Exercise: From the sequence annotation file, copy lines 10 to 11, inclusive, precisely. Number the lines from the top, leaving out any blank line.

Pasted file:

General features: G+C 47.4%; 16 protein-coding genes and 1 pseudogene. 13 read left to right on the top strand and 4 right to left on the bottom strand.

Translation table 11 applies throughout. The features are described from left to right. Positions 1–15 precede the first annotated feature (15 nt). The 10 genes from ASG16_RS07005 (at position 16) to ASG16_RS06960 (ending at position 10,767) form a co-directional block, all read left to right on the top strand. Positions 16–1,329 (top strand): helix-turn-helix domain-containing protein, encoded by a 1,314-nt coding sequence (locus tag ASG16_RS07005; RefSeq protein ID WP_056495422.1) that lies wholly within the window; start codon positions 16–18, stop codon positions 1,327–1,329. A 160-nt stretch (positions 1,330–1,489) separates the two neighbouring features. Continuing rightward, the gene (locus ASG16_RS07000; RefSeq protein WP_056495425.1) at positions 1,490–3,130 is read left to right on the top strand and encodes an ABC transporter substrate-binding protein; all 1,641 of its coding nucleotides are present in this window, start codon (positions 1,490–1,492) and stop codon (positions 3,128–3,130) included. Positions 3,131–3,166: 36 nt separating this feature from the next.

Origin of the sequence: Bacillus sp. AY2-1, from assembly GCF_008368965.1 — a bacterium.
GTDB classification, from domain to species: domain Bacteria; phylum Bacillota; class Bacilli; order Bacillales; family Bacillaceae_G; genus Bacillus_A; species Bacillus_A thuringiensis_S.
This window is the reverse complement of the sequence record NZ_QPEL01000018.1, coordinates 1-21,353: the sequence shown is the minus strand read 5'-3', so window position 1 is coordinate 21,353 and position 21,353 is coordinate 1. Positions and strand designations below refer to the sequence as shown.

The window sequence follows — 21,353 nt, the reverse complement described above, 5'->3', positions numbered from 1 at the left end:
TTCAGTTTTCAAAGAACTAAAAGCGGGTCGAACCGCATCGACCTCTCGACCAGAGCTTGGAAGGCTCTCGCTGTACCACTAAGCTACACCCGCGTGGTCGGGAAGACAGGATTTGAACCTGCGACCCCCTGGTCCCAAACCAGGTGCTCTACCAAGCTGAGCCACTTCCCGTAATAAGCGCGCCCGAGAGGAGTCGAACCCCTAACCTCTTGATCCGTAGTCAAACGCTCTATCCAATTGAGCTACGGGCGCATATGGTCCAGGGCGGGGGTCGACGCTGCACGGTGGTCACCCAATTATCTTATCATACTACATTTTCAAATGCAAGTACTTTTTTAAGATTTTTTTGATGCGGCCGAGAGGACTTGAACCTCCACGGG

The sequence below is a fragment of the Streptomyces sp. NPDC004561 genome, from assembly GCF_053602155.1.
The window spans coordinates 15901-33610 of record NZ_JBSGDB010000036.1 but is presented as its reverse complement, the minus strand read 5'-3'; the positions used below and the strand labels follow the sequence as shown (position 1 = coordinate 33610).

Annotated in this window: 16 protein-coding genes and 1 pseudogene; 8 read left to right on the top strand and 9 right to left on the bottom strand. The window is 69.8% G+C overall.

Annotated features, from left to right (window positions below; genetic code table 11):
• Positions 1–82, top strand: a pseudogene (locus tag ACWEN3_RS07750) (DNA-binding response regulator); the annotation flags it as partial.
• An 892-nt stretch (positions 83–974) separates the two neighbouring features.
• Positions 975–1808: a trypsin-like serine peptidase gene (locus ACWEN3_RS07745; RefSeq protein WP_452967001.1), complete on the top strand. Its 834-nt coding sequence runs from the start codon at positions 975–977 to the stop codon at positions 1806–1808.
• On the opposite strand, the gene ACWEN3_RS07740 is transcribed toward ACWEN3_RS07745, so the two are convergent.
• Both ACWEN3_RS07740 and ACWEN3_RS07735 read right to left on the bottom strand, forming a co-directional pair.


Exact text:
Annotated in this window: 16 protein-coding genes and 1 pseudogene; 8 read left to right on the top strand and 9 right to left on the bottom strand. The window is 69.8% G+C overall.

Annotated features, from left to right (window positions below; genetic code table 11):